Overall, Tom Kelly’s collection titled I Know Their Footsteps is a difficult read – not because the poet uses highly allusive imagery or inflated language but because the poetry is intrinsically emotionally trying. In this seventh collection of Kelly’s (and the sixth of which to be published by Red Squirrel Press), there are poems concerned with the poet’s family and his hometown, Jarrow. Themes of loss and death permeate, even infecting the collection’s somewhat comedic moments that arise.
I Know Their Footsteps is an autobiographical work, however difficult that may be. Kelly expresses his family’s problems as he traces particular moments in their past. Using a variety of unnamed speakers, offering the differing perspectives of family members at significant moments of their lives. For example, in “Today: 1936”:
I am seventeen, standing by your door, squinting at sky,
War on the horizon and streets make hate you can taste
like nothing you are living on.
Kelly seems to have noted in these poems particular memories of stories told by relatives, as well as his own recollections. The poems do not seem to be in any particular order, chronological or otherwise, apart from being split under two headings – “Family” and “Voices from a Small Town”. This patchwork effect, sewing together different pieces of Kelly’s family history just as he remembers them, adds to the collection’s realism. The poems seem to be assembled without narrative logic, thus rendering the whole more significant than the sum of the parts: the poet’s actual memory of the past is what we read. This is, after all, how most of us remember – we sometimes cannot recall the exact date and time of certain events; sometimes our sensory experience, as well as what was said or how we felt, stays more strongly with us. “Glory in the Fire” is a particularly good example of this. Here, the poet is a young boy, sitting with his grandfather in front of the fire whilst he chews tobacco, Kelly is “watch[ing] him and search[ing] for reasons.” He recalls the sound of his grandmother’s shoes as she “clumps down the stairs” and enters the room wearing her “iron-stiff” pinny. The focus is not primarily on the narrative – these little vignettes are independently significant, containing the colour of the very personal memories Kelly has of his grandparents. This is highly typical of the collection.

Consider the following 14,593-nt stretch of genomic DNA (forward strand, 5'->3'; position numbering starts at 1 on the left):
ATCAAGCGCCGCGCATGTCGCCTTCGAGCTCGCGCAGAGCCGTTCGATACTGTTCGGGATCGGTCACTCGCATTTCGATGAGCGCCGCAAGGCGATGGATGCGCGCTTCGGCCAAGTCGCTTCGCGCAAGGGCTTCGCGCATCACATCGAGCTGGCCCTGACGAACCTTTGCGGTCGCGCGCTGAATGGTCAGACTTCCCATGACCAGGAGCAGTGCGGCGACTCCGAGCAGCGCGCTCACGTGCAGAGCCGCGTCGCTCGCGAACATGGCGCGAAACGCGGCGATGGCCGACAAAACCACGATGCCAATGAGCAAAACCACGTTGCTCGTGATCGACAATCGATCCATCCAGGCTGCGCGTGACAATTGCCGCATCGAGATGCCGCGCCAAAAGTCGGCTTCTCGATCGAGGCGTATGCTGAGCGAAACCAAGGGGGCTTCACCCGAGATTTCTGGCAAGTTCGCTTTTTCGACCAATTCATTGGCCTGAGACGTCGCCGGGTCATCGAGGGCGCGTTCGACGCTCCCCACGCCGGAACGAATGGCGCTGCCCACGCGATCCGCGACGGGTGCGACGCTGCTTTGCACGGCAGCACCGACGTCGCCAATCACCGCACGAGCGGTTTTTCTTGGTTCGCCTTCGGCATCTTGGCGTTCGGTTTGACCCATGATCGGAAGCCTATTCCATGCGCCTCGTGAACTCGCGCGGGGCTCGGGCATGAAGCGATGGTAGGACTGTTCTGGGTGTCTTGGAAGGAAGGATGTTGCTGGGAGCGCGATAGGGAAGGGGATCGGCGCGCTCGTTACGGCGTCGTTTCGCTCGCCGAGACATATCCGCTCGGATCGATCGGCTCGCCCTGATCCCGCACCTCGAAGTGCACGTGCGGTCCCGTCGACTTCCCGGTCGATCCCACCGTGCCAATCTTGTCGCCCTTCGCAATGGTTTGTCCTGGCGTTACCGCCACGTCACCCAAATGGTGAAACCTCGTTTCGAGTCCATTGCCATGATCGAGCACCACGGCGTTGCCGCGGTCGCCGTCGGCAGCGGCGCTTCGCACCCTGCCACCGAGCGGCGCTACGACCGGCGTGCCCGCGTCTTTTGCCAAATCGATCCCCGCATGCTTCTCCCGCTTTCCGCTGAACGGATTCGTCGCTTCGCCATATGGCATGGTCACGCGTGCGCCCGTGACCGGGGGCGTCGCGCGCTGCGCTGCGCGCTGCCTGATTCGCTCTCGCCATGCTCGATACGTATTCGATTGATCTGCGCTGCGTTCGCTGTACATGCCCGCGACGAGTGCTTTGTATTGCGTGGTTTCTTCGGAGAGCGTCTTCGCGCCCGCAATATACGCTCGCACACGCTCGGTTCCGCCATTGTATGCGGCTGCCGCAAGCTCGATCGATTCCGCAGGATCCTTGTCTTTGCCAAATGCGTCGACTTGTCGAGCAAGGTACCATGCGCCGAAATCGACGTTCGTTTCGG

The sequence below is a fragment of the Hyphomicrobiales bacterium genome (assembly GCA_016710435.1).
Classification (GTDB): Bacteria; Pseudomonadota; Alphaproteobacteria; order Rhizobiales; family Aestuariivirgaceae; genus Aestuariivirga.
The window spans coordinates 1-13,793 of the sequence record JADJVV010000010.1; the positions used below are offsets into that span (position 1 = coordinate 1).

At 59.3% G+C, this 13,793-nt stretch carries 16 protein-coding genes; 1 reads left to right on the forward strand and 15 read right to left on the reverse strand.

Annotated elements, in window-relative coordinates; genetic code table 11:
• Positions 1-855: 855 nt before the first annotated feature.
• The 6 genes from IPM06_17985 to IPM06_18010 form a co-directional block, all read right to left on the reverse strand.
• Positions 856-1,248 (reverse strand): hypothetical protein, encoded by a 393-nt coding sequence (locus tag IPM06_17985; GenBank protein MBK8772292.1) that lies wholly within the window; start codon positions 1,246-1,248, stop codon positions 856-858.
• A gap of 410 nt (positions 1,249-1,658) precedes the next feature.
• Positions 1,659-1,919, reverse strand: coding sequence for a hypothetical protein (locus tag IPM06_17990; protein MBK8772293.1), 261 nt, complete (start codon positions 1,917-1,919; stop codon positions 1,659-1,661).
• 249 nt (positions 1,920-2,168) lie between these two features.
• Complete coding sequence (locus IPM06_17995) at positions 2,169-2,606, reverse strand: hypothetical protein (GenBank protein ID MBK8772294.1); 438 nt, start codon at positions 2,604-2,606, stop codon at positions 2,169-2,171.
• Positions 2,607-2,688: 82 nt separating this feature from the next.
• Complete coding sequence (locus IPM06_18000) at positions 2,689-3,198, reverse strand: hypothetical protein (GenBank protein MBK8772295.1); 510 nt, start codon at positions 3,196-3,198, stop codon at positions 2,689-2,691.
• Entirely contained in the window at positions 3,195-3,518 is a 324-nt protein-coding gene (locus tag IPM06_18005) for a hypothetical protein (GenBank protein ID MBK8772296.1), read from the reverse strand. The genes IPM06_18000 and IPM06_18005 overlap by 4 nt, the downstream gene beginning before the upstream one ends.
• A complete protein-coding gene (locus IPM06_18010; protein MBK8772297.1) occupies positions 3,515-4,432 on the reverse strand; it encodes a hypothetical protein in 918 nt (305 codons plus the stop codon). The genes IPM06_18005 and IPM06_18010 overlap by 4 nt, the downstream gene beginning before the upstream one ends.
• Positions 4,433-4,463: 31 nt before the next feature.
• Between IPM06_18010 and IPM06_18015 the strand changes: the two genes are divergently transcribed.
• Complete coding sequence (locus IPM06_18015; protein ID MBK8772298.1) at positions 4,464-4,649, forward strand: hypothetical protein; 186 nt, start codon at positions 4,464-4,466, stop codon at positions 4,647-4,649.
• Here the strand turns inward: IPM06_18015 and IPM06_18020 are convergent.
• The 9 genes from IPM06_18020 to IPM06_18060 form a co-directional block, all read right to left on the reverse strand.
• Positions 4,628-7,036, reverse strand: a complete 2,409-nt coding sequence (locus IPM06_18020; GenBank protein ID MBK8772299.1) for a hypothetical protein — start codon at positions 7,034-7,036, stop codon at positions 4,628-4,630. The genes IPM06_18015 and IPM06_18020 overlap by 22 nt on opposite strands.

Kelly’s grandparents feature particularly often even though, as he states repeatedly, “they’re forty years dead”. There is a strong sense of regret, as if the poet wishes he had had more time with them. This is particularly poignant in “Granda: The Final Tale”. This presence of loss and death extends through the continual references to bad weather, and in particular, the cold and rain, a form of pathetic fallacy that acts as an extension of the poet’s own grief.
This review cannot encompass all of the notable aspects of the collection and there are many poems in it that lend themselves well to further discussion. I mentioned in the opening lines I Know Their Footsteps is a difficult read, but this is not to say that I found it unpleasant, nor that I did not enjoy it – far from it, for it reminds us poignantly that the past is never past.